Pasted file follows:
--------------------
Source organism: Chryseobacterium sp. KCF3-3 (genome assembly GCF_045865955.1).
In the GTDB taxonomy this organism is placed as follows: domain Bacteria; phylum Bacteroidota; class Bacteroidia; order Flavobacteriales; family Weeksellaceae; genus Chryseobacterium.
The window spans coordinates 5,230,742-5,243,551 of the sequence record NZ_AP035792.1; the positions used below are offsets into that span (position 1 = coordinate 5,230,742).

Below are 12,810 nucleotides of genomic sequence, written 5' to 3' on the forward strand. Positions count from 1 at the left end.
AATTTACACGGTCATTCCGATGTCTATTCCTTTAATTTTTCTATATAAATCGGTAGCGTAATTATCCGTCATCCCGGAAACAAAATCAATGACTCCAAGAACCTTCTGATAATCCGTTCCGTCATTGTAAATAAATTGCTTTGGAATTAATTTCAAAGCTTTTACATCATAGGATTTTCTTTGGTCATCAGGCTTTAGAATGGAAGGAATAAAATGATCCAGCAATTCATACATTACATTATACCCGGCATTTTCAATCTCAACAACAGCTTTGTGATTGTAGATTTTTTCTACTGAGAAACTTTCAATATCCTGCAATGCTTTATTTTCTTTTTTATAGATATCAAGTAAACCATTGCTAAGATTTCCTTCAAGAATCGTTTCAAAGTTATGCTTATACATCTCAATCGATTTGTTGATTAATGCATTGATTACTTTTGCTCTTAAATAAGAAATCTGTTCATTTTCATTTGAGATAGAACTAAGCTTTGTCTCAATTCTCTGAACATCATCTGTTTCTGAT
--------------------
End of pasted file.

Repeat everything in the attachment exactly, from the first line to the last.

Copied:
Source organism: Chryseobacterium sp. KCF3-3 (genome assembly GCF_045865955.1).
In the GTDB taxonomy this organism is placed as follows: domain Bacteria; phylum Bacteroidota; class Bacteroidia; order Flavobacteriales; family Weeksellaceae; genus Chryseobacterium.
The window spans coordinates 5,230,742-5,243,551 of the sequence record NZ_AP035792.1; the positions used below are offsets into that span (position 1 = coordinate 5,230,742).

Below are 12,810 nucleotides of genomic sequence, written 5' to 3' on the forward strand. Positions count from 1 at the left end.
AATTTACACGGTCATTCCGATGTCTATTCCTTTAATTTTTCTATATAAATCGGTAGCGTAATTATCCGTCATCCCGGAAACAAAATCAATGACTCCAAGAACCTTCTGATAATCCGTTCCGTCATTGTAAATAAATTGCTTTGGAATTAATTTCAAAGCTTTTACATCATAGGATTTTCTTTGGTCATCAGGCTTTAGAATGGAAGGAATAAAATGATCCAGCAATTCATACATTACATTATACCCGGCATTTTCAATCTCAACAACAGCTTTGTGATTGTAGATTTTTTCTACTGAGAAACTTTCAATATCCTGCAATGCTTTATTTTCTTTTTTATAGATATCAAGTAAACCATTGCTAAGATTTCCTTCAAGAATCGTTTCAAAGTTATGCTTATACATCTCAATCGATTTGTTGATTAATGCATTGATTACTTTTGCTCTTAAATAAGAAATCTGTTCATTTTCATTTGAGATAGAACTAAGCTTTGTCTCAATTCTCTGAACATCATCTGTTTCTGAT